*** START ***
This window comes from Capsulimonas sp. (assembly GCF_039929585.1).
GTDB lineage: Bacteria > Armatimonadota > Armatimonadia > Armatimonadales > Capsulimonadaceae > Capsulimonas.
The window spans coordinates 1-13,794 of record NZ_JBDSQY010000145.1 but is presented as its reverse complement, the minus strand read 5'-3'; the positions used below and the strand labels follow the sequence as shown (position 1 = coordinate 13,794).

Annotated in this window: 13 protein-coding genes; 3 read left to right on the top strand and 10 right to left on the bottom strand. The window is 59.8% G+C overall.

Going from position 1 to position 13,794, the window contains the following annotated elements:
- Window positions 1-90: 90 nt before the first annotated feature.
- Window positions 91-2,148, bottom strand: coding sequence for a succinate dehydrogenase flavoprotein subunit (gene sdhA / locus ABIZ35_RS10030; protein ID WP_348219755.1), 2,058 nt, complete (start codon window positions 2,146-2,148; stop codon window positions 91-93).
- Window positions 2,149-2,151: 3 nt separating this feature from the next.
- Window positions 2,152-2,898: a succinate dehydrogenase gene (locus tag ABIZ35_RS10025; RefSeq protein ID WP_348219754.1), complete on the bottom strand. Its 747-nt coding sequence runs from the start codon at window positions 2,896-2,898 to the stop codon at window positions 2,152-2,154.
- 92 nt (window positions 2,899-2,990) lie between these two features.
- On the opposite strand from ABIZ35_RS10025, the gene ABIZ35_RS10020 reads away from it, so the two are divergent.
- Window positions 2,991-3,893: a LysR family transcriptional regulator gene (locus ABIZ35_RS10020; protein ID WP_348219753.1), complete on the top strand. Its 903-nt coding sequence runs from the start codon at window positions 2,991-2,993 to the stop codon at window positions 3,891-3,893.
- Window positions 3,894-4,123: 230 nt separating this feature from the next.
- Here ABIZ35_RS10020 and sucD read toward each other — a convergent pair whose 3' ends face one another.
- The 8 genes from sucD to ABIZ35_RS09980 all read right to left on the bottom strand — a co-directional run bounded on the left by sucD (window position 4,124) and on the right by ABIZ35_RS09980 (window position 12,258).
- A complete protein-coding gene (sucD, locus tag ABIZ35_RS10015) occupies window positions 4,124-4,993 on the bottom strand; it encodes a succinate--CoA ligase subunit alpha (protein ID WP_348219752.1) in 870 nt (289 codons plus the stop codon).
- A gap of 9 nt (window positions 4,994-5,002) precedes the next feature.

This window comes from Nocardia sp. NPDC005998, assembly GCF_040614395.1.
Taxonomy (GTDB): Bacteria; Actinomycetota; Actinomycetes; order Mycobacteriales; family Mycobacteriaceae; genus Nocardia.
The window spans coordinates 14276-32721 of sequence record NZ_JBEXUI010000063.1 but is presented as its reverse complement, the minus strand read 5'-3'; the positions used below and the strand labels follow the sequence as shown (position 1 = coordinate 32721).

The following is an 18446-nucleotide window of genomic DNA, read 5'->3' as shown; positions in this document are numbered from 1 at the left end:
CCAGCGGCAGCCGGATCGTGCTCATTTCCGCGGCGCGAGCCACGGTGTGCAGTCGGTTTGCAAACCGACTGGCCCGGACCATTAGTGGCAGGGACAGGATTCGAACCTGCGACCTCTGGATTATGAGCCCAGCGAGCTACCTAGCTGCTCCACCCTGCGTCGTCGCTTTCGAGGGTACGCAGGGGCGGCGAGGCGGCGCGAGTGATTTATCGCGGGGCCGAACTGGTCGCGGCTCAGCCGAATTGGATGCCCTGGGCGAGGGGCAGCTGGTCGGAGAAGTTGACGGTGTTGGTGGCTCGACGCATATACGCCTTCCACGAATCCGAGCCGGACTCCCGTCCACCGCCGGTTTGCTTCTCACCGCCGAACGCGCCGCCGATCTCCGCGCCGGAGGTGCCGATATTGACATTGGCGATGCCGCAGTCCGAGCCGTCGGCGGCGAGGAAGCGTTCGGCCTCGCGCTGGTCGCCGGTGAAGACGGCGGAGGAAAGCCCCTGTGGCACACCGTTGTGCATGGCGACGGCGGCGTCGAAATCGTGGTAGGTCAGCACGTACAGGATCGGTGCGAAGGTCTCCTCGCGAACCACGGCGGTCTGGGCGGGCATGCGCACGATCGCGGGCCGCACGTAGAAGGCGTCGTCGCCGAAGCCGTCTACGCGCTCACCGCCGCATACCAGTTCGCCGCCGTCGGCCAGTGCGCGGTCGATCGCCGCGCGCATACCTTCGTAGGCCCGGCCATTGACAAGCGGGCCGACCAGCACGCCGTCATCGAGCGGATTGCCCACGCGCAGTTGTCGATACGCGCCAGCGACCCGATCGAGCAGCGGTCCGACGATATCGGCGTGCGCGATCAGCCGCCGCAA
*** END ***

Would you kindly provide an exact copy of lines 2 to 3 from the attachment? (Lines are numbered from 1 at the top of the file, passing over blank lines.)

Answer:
GTDB lineage: Bacteria > Armatimonadota > Armatimonadia > Armatimonadales > Capsulimonadaceae > Capsulimonas.
The window spans coordinates 1-13,794 of record NZ_JBDSQY010000145.1 but is presented as its reverse complement, the minus strand read 5'-3'; the positions used below and the strand labels follow the sequence as shown (position 1 = coordinate 13,794).